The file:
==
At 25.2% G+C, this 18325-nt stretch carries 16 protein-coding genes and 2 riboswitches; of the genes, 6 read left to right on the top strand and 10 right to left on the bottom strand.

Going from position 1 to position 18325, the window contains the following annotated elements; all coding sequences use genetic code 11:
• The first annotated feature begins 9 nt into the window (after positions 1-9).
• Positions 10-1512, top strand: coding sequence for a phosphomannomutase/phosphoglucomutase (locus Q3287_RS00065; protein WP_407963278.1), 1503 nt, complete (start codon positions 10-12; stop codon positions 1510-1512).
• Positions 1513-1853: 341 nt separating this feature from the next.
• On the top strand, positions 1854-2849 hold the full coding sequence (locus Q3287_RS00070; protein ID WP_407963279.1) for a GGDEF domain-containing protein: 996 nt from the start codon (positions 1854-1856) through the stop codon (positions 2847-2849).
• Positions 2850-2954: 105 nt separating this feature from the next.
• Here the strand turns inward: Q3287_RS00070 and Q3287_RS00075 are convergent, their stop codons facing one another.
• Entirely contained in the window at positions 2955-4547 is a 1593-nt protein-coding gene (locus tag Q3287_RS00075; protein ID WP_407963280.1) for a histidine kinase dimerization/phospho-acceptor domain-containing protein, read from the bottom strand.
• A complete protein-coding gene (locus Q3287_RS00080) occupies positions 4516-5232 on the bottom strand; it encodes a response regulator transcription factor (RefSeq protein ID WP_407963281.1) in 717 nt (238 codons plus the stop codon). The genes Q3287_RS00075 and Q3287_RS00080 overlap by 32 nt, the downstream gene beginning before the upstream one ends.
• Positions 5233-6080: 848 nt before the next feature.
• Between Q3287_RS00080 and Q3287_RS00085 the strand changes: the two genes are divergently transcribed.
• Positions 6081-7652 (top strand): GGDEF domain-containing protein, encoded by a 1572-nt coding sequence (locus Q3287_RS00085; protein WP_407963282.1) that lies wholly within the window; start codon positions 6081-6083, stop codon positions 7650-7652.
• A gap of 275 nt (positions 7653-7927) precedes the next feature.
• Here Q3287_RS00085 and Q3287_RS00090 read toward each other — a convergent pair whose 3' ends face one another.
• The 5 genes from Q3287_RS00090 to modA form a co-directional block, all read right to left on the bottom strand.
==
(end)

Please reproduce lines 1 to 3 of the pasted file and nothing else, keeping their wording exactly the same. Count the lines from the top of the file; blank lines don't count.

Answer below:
At 25.2% G+C, this 18325-nt stretch carries 16 protein-coding genes and 2 riboswitches; of the genes, 6 read left to right on the top strand and 10 right to left on the bottom strand.

Going from position 1 to position 18325, the window contains the following annotated elements; all coding sequences use genetic code 11:
• The first annotated feature begins 9 nt into the window (after positions 1-9).